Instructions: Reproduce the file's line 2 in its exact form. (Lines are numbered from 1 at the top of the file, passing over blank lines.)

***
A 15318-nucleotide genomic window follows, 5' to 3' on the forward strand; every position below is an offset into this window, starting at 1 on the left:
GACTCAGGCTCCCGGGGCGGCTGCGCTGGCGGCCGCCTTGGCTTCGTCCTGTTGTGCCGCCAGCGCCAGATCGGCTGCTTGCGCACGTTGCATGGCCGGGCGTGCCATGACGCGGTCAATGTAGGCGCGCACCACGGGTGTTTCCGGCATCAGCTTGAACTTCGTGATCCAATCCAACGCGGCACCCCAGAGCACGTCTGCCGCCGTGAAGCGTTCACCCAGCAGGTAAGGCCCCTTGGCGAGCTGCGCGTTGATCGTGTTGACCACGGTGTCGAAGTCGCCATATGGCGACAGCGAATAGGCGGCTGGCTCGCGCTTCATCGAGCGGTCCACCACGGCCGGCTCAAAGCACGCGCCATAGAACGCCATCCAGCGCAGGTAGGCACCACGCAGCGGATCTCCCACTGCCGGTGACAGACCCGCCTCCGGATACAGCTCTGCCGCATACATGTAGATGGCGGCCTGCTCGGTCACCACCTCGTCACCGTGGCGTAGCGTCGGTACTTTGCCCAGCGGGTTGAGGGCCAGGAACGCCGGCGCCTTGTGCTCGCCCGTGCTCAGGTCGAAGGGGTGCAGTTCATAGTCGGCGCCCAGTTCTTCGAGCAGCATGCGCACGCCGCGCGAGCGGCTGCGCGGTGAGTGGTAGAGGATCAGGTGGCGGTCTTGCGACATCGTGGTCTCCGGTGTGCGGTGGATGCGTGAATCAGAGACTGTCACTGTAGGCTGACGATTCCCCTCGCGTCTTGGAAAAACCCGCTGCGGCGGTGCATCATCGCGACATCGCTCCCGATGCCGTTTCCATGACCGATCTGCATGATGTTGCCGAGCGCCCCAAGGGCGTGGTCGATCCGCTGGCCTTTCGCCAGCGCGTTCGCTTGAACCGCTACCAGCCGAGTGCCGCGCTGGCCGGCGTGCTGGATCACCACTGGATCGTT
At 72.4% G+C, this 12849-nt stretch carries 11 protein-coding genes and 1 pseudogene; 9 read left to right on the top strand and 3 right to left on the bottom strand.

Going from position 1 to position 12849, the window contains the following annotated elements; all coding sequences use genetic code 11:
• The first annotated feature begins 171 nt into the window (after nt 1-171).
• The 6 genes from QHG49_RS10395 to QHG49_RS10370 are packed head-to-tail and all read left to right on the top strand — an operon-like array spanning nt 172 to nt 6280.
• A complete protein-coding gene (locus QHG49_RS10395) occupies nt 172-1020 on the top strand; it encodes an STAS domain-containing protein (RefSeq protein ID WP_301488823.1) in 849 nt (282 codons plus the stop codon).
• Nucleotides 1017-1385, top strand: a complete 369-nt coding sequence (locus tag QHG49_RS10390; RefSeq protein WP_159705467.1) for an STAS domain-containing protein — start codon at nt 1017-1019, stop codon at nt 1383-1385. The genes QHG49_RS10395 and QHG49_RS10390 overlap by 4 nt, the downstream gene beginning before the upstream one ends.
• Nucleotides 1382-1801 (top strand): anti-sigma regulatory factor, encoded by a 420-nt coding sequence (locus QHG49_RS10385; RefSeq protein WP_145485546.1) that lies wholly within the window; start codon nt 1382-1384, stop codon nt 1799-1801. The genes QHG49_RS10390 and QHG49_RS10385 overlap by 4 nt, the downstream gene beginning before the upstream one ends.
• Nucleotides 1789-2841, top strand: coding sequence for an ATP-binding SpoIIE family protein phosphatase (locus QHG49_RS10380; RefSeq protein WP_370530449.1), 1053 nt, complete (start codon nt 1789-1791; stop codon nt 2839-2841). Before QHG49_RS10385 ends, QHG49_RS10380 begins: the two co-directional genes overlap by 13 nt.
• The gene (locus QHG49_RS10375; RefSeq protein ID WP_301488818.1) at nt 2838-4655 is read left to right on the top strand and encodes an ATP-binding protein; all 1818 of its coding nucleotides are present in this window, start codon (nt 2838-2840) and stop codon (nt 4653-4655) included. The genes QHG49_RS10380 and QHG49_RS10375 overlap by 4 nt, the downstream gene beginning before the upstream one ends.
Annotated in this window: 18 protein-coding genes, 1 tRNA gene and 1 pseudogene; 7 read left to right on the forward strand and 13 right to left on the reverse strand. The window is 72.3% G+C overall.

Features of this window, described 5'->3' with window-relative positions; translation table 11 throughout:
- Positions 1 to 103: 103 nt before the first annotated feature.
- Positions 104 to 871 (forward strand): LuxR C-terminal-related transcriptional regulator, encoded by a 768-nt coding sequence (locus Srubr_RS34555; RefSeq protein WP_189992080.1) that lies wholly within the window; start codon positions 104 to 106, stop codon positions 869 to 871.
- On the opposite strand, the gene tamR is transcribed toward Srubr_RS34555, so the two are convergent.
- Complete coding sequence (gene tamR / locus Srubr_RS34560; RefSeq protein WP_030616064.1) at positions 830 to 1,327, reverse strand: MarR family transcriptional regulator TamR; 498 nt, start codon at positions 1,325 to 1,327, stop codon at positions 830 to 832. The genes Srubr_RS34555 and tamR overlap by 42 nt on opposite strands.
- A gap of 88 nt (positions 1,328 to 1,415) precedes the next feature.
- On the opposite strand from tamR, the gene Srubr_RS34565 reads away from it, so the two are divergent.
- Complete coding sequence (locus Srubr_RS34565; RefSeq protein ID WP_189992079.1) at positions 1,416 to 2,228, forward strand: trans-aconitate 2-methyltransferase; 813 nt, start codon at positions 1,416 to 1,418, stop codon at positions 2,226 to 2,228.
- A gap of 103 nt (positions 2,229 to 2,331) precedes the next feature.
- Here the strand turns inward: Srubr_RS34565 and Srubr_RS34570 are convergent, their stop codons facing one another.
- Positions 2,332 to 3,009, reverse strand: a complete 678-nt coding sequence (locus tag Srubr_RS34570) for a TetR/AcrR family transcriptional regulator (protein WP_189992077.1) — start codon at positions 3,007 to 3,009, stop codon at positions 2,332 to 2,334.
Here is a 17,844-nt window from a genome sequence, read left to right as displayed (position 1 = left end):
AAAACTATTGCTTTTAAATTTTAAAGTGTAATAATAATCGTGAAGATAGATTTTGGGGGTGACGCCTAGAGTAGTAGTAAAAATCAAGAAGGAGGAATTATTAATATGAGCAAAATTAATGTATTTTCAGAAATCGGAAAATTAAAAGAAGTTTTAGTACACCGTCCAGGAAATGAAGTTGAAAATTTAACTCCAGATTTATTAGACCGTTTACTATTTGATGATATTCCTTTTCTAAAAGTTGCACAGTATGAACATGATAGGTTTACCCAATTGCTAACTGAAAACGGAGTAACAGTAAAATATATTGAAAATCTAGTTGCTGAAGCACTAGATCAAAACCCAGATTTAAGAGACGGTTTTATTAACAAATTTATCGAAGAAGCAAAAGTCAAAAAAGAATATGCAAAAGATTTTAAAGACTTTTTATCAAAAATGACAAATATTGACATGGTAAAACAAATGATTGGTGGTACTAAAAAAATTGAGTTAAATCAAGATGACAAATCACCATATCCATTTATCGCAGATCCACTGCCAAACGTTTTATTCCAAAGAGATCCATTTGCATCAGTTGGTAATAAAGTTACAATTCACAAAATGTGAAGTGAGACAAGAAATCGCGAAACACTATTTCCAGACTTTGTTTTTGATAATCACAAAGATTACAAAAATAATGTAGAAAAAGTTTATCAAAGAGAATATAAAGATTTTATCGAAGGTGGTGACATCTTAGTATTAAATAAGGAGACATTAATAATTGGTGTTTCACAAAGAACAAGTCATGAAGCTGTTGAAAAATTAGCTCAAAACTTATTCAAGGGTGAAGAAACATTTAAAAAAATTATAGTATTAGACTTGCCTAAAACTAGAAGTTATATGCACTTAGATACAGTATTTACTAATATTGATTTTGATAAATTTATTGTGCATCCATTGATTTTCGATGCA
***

GACTCAGGCTCCCGGGGCGGCTGCGCTGGCGGCCGCCTTGGCTTCGTCCTGTTGTGCCGCCAGCGCCAGATCGGCTGCTTGCGCACGTTGCATGGCCGGGCGTGCCATGACGCGGTCAATGTAGGCGCGCACCACGGGTGTTTCCGGCATCAGCTTGAACTTCGTGATCCAATCCAACGCGGCACCCCAGAGCACGTCTGCCGCCGTGAAGCGTTCACCCAGCAGGTAAGGCCCCTTGGCGAGCTGCGCGTTGATCGTGTTGACCACGGTGTCGAAGTCGCCATATGGCGACAGCGAATAGGCGGCTGGCTCGCGCTTCATCGAGCGGTCCACCACGGCCGGCTCAAAGCACGCGCCATAGAACGCCATCCAGCGCAGGTAGGCACCACGCAGCGGATCTCCCACTGCCGGTGACAGACCCGCCTCCGGATACAGCTCTGCCGCATACATGTAGATGGCGGCCTGCTCGGTCACCACCTCGTCACCGTGGCGTAGCGTCGGTACTTTGCCCAGCGGGTTGAGGGCCAGGAACGCCGGCGCCTTGTGCTCGCCCGTGCTCAGGTCGAAGGGGTGCAGTTCATAGTCGGCGCCCAGTTCTTCGAGCAGCATGCGCACGCCGCGCGAGCGGCTGCGCGGTGAGTGGTAGAGGATCAGGTGGCGGTCTTGCGACATCGTGGTCTCCGGTGTGCGGTGGATGCGTGAATCAGAGACTGTCACTGTAGGCTGACGATTCCCCTCGCGTCTTGGAAAAACCCGCTGCGGCGGTGCATCATCGCGACATCGCTCCCGATGCCGTTTCCATGACCGATCTGCATGATGTTGCCGAGCGCCCCAAGGGCGTGGTCGATCCGCTGGCCTTTCGCCAGCGCGTTCGCTTGAACCGCTACCAGCCGAGTGCCGCGCTGGCCGGCGTGCTGGATCACCACTGGATCGTT